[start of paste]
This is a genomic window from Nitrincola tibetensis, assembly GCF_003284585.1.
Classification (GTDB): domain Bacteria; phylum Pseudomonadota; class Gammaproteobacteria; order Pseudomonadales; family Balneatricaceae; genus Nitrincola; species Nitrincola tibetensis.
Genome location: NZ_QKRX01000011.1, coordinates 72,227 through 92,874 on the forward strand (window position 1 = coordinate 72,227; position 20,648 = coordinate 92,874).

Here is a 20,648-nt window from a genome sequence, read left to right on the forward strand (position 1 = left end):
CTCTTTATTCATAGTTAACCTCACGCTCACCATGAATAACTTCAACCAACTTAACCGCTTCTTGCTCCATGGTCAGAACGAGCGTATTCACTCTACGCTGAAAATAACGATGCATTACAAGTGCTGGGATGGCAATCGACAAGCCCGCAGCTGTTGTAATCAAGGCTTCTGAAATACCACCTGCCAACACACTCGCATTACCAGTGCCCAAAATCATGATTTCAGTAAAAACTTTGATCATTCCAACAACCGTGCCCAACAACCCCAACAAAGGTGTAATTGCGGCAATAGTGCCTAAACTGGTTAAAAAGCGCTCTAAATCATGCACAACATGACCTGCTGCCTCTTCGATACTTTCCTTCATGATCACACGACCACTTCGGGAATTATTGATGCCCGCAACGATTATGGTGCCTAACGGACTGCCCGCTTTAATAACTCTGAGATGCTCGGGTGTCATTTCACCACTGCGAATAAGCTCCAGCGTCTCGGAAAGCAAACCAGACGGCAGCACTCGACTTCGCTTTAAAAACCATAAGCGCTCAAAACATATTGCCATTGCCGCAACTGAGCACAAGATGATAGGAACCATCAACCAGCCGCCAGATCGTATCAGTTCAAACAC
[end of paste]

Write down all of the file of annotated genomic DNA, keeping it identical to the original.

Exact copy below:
This is a genomic window from Nitrincola tibetensis, assembly GCF_003284585.1.
Classification (GTDB): domain Bacteria; phylum Pseudomonadota; class Gammaproteobacteria; order Pseudomonadales; family Balneatricaceae; genus Nitrincola; species Nitrincola tibetensis.
Genome location: NZ_QKRX01000011.1, coordinates 72,227 through 92,874 on the forward strand (window position 1 = coordinate 72,227; position 20,648 = coordinate 92,874).

Here is a 20,648-nt window from a genome sequence, read left to right on the forward strand (position 1 = left end):
CTCTTTATTCATAGTTAACCTCACGCTCACCATGAATAACTTCAACCAACTTAACCGCTTCTTGCTCCATGGTCAGAACGAGCGTATTCACTCTACGCTGAAAATAACGATGCATTACAAGTGCTGGGATGGCAATCGACAAGCCCGCAGCTGTTGTAATCAAGGCTTCTGAAATACCACCTGCCAACACACTCGCATTACCAGTGCCCAAAATCATGATTTCAGTAAAAACTTTGATCATTCCAACAACCGTGCCCAACAACCCCAACAAAGGTGTAATTGCGGCAATAGTGCCTAAACTGGTTAAAAAGCGCTCTAAATCATGCACAACATGACCTGCTGCCTCTTCGATACTTTCCTTCATGATCACACGACCACTTCGGGAATTATTGATGCCCGCAACGATTATGGTGCCTAACGGACTGCCCGCTTTAATAACTCTGAGATGCTCGGGTGTCATTTCACCACTGCGAATAAGCTCCAGCGTCTCGGAAAGCAAACCAGACGGCAGCACTCGACTTCGCTTTAAAAACCATAAGCGCTCAAAACATATTGCCATTGCCGCAACTGAGCACAAGATGATAGGAACCATCAACCAGCCGCCAGATCGTATCAGTTCAAACAC